Yeah. During the first week and a half that we’ve had the military out, there was also military violence against civilians. We’re somewhat used to riot police responding to demonstrations. But it was a completely new thing to see the military not just beating people up, but also shooting at them, shooting up their buildings, trying to make them go into the buildings after curfew hours. Because, also, a state of emergency was not enough. They put in place a curfew.
From the first day, the National Human Rights Institute started putting out reports every day. And by a week later, after the state of emergency was declared, you had over 3,000 people detained. A lot of them were children and teenagers. Minors in general. You have over 200 people who lost one or two eyes due to being shot by nonlethal ammunition. And then at least 20 people killed on official records. And that’s only one week. That’s really brutal, man.
Do you think the government anticipated that there would be such a backlash? It seems like they should have.
I still don’t know if they’re really stupid, or do they have their own calculator that works in a completely different way? Because from my point of view, it was a complete mistake to declare the state of emergency. They didn’t even try a political solution for it. It was only two or three days after the state of emergency was declared that the president announced that they were going to freeze the fare hike. And of course people didn’t really care about it at that point, with the military in the streets, with people being accused of being criminals by just being on the streets and protecting their living conditions. Piñera literally said we are at war with a powerful enemy that doesn’t respect anything, which is basically a word-for-word repetition of something that Pinochet said during the dictatorship. Of course the reaction to that is very angry.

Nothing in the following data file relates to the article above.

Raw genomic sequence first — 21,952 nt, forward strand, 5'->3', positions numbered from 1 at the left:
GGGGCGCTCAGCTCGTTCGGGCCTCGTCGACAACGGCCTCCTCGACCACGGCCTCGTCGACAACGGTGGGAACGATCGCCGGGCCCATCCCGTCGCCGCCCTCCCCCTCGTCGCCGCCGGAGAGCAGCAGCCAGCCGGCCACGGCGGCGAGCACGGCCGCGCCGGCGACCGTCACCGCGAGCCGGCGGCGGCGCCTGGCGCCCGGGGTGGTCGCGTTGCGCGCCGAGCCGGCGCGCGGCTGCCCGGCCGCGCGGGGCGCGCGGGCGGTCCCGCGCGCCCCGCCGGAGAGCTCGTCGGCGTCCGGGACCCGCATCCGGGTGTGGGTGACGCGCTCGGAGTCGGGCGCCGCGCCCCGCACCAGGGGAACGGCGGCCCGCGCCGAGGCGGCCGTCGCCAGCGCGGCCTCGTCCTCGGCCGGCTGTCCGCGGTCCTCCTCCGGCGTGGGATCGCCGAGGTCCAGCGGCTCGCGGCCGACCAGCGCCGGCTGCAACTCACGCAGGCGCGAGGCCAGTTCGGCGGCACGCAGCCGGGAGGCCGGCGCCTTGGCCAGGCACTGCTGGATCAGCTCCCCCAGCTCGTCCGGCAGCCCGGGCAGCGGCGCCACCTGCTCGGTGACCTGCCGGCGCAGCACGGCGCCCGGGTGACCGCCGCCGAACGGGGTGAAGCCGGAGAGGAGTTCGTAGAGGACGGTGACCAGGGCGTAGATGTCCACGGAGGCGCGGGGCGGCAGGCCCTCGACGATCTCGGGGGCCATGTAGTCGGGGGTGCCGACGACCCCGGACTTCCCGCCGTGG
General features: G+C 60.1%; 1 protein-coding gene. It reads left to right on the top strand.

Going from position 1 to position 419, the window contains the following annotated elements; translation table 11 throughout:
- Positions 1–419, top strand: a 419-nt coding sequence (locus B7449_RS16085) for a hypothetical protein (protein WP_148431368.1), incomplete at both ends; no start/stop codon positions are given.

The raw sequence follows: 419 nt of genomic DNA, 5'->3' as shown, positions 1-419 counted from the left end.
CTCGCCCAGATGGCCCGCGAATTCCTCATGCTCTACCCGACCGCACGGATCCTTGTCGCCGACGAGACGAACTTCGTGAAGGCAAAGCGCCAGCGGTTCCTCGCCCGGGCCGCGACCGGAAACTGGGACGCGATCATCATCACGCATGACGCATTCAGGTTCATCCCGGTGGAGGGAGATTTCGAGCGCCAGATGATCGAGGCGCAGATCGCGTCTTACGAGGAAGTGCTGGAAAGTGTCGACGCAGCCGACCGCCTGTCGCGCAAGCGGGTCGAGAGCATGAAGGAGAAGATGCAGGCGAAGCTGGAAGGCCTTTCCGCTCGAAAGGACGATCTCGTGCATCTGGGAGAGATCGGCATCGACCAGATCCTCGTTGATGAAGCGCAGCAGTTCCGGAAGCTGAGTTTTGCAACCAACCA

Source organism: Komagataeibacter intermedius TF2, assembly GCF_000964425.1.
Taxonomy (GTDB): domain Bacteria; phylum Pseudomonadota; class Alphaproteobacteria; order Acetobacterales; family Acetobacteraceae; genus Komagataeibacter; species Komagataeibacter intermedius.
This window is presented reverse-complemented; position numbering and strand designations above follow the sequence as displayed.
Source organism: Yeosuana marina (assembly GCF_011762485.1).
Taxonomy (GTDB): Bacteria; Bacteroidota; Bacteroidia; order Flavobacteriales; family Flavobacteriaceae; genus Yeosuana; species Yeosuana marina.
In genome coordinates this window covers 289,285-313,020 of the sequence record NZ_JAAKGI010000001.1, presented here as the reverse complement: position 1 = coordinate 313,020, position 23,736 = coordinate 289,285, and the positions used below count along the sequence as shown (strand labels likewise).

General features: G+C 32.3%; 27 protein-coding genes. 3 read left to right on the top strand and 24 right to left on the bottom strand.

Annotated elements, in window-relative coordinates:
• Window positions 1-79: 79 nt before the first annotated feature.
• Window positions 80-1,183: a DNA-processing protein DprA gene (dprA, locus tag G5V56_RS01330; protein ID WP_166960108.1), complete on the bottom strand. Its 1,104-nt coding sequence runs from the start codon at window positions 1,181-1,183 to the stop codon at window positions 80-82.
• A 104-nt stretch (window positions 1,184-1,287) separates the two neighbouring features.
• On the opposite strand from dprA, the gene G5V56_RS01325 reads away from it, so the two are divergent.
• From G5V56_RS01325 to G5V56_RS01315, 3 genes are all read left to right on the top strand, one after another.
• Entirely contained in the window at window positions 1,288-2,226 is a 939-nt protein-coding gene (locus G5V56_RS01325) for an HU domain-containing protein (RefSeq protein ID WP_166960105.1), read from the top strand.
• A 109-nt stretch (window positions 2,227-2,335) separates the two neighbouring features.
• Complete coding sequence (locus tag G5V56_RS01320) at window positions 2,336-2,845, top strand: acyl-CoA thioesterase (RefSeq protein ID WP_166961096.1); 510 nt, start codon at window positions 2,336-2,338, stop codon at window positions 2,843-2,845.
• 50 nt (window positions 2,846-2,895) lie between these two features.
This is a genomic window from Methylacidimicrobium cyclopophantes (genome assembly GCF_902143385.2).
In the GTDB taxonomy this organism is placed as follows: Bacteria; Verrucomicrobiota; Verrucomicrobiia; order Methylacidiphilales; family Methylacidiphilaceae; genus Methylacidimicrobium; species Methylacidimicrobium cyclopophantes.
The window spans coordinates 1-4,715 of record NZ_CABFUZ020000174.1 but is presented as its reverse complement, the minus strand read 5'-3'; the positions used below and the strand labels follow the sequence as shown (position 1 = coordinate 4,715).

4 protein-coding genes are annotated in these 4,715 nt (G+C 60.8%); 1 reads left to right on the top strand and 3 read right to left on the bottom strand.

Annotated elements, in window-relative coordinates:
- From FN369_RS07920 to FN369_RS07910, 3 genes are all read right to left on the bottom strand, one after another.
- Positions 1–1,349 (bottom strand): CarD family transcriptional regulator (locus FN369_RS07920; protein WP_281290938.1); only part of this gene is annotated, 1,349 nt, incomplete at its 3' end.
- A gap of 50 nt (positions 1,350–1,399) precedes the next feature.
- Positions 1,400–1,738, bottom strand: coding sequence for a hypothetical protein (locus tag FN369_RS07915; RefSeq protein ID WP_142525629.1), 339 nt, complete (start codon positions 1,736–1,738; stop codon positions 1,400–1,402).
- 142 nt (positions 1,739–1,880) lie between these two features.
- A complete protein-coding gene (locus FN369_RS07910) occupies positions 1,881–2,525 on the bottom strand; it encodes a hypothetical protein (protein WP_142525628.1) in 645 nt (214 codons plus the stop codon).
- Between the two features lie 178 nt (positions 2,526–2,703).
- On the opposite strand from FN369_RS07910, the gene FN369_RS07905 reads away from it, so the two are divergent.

People definitely didn’t believe in the government at that point. Or the media, who are being complicit with this narrative of criminals on one side and good citizens on the other side just protesting peacefully. The good citizens were in the streets making barricades after curfew hours. People knew that even though some of their neighbors were looting the supermarkets, their neighbors weren’t the ones bringing them down. For instance, in my neighborhood, there’s a Peruvian neighbor who died in a fire inside a supermarket. The official autopsy said he was shot in the chest, and the body was found in a way that made it obvious he didn’t die by fire.
His body was sort of relaxed before he was burned, so that means that he was already dead. It happened several times that people were killed in fires, but it seems that they were really killed by either the military or the cops and then put in supermarkets or other stores and then burned down. There’s really no trust in the government right now.
Who is Piñera’s base right now?
Mostly old people. [Piñera’s party] has been appealing to old people with law-and-order-type discourse for a long time. That’s the thing the right wing does here and everywhere. The law-and-order approach to public order, and then neoliberal capitalist economy, as a way to make society wealthy and good for everyone.
There is a very committed right wing in Chile. Some of them still adore Pinochet. And then the liberals: “Of course, I’m not for the human rights violations, but the dictatorship basically created an economic miracle.” That’s a very common narrative in the generation of the ’80s. They saw the country change. I mean, everyone has a TV and a smartphone in Chile, so that gives you a sense of a developed country. And then we have a very high per capita income, but it’s completely unequally distributed.
What economic policies led up to today’s unrest?
All of this is also within the context of strong neoliberal policies and reforms implemented during dictatorship in the ’70s and ’80s. They basically transformed the labor market in Chile, and destroyed and displaced any manufacturing job that existed in Chile at the time.